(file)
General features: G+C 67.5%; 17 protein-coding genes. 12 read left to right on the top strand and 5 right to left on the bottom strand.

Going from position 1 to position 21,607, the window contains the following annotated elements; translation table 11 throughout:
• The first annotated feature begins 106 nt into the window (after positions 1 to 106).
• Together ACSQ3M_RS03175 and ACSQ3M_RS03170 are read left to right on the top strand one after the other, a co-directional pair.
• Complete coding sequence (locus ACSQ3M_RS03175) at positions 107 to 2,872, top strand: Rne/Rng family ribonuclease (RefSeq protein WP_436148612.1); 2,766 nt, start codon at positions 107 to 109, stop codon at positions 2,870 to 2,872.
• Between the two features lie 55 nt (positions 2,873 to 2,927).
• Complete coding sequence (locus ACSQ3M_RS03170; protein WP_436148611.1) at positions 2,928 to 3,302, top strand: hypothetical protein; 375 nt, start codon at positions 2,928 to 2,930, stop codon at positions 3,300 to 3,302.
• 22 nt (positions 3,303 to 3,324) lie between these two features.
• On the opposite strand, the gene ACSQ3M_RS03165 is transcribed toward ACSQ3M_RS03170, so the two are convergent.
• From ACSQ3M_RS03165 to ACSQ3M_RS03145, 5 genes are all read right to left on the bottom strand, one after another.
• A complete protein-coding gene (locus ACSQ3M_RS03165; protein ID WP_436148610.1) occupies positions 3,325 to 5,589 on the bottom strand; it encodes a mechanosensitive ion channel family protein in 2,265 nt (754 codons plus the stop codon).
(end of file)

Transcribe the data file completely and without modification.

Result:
General features: G+C 67.5%; 17 protein-coding genes. 12 read left to right on the top strand and 5 right to left on the bottom strand.

Going from position 1 to position 21,607, the window contains the following annotated elements; translation table 11 throughout:
• The first annotated feature begins 106 nt into the window (after positions 1 to 106).
• Together ACSQ3M_RS03175 and ACSQ3M_RS03170 are read left to right on the top strand one after the other, a co-directional pair.
• Complete coding sequence (locus ACSQ3M_RS03175) at positions 107 to 2,872, top strand: Rne/Rng family ribonuclease (RefSeq protein WP_436148612.1); 2,766 nt, start codon at positions 107 to 109, stop codon at positions 2,870 to 2,872.
• Between the two features lie 55 nt (positions 2,873 to 2,927).
• Complete coding sequence (locus ACSQ3M_RS03170; protein WP_436148611.1) at positions 2,928 to 3,302, top strand: hypothetical protein; 375 nt, start codon at positions 2,928 to 2,930, stop codon at positions 3,300 to 3,302.
• 22 nt (positions 3,303 to 3,324) lie between these two features.
• On the opposite strand, the gene ACSQ3M_RS03165 is transcribed toward ACSQ3M_RS03170, so the two are convergent.
• From ACSQ3M_RS03165 to ACSQ3M_RS03145, 5 genes are all read right to left on the bottom strand, one after another.
• A complete protein-coding gene (locus ACSQ3M_RS03165; protein ID WP_436148610.1) occupies positions 3,325 to 5,589 on the bottom strand; it encodes a mechanosensitive ion channel family protein in 2,265 nt (754 codons plus the stop codon).